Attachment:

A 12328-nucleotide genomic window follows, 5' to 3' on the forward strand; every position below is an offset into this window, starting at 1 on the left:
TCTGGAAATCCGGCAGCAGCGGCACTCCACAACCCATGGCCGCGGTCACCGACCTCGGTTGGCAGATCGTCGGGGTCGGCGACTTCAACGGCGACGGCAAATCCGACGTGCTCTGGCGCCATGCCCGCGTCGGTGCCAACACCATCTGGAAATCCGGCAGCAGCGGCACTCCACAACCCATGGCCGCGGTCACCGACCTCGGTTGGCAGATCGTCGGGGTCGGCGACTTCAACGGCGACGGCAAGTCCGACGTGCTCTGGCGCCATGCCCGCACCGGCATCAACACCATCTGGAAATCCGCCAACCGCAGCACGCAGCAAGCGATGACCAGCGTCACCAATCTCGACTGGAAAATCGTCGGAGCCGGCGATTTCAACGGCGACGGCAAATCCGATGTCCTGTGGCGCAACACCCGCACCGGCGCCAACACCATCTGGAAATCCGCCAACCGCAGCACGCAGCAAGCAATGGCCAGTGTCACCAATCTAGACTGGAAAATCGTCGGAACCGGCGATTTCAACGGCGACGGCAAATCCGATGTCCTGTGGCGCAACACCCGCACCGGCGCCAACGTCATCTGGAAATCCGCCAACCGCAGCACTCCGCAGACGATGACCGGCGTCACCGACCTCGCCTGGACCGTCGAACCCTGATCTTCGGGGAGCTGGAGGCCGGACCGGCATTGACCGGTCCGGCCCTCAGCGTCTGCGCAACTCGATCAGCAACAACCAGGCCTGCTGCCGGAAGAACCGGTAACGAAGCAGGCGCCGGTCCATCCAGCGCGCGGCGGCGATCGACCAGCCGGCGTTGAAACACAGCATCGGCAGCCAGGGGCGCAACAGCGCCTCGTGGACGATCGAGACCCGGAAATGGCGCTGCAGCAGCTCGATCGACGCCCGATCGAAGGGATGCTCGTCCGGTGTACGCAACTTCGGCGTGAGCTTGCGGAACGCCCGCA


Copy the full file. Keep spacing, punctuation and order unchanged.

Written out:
A 12328-nucleotide genomic window follows, 5' to 3' on the forward strand; every position below is an offset into this window, starting at 1 on the left:
TCTGGAAATCCGGCAGCAGCGGCACTCCACAACCCATGGCCGCGGTCACCGACCTCGGTTGGCAGATCGTCGGGGTCGGCGACTTCAACGGCGACGGCAAATCCGACGTGCTCTGGCGCCATGCCCGCGTCGGTGCCAACACCATCTGGAAATCCGGCAGCAGCGGCACTCCACAACCCATGGCCGCGGTCACCGACCTCGGTTGGCAGATCGTCGGGGTCGGCGACTTCAACGGCGACGGCAAGTCCGACGTGCTCTGGCGCCATGCCCGCACCGGCATCAACACCATCTGGAAATCCGCCAACCGCAGCACGCAGCAAGCGATGACCAGCGTCACCAATCTCGACTGGAAAATCGTCGGAGCCGGCGATTTCAACGGCGACGGCAAATCCGATGTCCTGTGGCGCAACACCCGCACCGGCGCCAACACCATCTGGAAATCCGCCAACCGCAGCACGCAGCAAGCAATGGCCAGTGTCACCAATCTAGACTGGAAAATCGTCGGAACCGGCGATTTCAACGGCGACGGCAAATCCGATGTCCTGTGGCGCAACACCCGCACCGGCGCCAACGTCATCTGGAAATCCGCCAACCGCAGCACTCCGCAGACGATGACCGGCGTCACCGACCTCGCCTGGACCGTCGAACCCTGATCTTCGGGGAGCTGGAGGCCGGACCGGCATTGACCGGTCCGGCCCTCAGCGTCTGCGCAACTCGATCAGCAACAACCAGGCCTGCTGCCGGAAGAACCGGTAACGAAGCAGGCGCCGGTCCATCCAGCGCGCGGCGGCGATCGACCAGCCGGCGTTGAAACACAGCATCGGCAGCCAGGGGCGCAACAGCGCCTCGTGGACGATCGAGACCCGGAAATGGCGCTGCAGCAGCTCGATCGACGCCCGATCGAAGGGATGCTCGTCCGGTGTACGCAACTTCGGCGTGAGCTTGCGGAACGCCCGCA